If you're like many people who have lost a tooth, when your dentist first asked you if you wanted to replace it with an implant, you might not have known what to say. On one hand, you probably weighed the fact that an implant would mean you no longer have a flawed smile. On the other hand, having an implant inserted is a surgical procedure and a costly one at that, which may make the idea a little scary.
Wisdom teeth are an extra set of molars that grows in your jaw as an adult. While some people have no problem with their wisdom teeth, others find them painful and uncomfortable and prefer to remove them. If you're in the latter group, consult your dentist or an oral surgeon for tooth extraction.
Here's everything you should know about wisdom teeth removal before you go through the surgery.
Why Remove Your Wisdom Teeth?
When people smile, the most visible teeth are the front incisors and canine teeth. These teeth are also extremely important when it comes to biting into your food, forming words, and defining the shape of your lips. Therefore, when these teeth have issues due to damage or decay, extracting them is typically the last thing a dentist wants to do. Thankfully, modern-day dental services make it possible to mend damaged front teeth in a number of ways.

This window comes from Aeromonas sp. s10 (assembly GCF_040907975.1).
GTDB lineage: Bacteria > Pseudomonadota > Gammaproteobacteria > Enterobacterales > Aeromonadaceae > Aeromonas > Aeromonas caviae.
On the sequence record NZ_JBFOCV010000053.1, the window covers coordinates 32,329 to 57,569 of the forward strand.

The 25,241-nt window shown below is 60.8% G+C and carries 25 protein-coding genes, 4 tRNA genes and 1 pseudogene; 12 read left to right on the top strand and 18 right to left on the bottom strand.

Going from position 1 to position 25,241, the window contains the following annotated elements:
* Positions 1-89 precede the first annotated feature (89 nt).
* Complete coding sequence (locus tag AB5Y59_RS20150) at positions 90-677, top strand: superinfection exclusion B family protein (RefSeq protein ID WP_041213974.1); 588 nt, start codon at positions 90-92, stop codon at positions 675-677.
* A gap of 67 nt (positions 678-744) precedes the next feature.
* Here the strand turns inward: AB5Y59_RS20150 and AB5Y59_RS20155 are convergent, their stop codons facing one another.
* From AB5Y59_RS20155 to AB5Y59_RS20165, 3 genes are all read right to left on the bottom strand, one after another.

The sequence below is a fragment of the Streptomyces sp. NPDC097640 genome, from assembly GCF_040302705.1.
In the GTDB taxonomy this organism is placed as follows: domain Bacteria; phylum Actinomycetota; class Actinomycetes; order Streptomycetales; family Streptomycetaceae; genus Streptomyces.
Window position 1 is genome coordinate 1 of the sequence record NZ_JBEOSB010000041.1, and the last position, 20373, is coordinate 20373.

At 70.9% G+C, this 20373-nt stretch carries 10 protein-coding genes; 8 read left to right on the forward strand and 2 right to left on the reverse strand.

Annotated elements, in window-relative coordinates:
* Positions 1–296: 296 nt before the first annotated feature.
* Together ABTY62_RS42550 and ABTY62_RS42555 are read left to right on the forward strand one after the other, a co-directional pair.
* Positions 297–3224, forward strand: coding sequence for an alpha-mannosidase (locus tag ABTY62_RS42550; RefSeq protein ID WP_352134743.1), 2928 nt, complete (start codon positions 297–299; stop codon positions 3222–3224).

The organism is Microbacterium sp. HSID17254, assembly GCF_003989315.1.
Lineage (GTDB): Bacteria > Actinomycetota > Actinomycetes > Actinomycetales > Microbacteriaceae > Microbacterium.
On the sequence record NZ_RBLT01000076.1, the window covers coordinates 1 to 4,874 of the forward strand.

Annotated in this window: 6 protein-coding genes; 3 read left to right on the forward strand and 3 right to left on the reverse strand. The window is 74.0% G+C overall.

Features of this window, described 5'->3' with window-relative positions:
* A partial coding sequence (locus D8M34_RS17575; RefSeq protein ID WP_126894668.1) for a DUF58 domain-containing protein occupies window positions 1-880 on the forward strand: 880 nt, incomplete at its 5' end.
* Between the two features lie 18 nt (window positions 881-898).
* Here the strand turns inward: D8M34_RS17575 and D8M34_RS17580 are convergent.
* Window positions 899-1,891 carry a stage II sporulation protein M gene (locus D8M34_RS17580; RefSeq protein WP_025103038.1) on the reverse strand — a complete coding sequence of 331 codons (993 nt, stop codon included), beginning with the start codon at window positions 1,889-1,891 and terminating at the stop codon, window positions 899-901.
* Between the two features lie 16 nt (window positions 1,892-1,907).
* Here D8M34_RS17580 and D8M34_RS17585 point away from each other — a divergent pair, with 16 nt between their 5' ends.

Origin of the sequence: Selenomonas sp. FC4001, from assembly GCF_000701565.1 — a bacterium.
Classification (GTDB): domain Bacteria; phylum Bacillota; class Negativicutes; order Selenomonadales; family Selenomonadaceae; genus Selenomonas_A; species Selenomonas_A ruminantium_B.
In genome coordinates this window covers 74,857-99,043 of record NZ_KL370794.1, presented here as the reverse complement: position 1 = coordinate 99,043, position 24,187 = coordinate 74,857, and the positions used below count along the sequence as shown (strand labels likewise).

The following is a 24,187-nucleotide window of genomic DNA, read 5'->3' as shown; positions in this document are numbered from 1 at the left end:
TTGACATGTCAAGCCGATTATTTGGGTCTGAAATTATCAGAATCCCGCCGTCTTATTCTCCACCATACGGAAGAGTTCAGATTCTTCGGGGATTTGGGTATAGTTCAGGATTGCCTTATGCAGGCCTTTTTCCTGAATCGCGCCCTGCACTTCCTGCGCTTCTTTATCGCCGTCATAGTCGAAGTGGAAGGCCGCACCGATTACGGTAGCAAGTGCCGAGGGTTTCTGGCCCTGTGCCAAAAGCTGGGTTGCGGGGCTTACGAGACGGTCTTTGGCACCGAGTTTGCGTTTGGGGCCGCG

If you are ready to get dental implants, you are not alone. Dentists place approximately 5 million implants annually in the U.S. Each of these implants replaces a missing tooth or series of teeth. While dental implant surgery is a very invasive procedure, it has a success rate of a 95%. Here are some things you can do to help ensure your success.
Share Your Medical History
One of the most important things to do during your initial appointment when considering dental implants is to share your complete medical history with your dentist.
If you have a problem with a tooth that can't be easily fixed, then you might need a crown or implant tooth. While both these treatments create a false tooth, they are not the same. What are the differences between the two?
Dental Crowns: What to Know
Dentists fit crowns over existing teeth. During this treatment, they take an impression of the tooth to create a false tooth. They remove some tooth enamel to make room for the crown.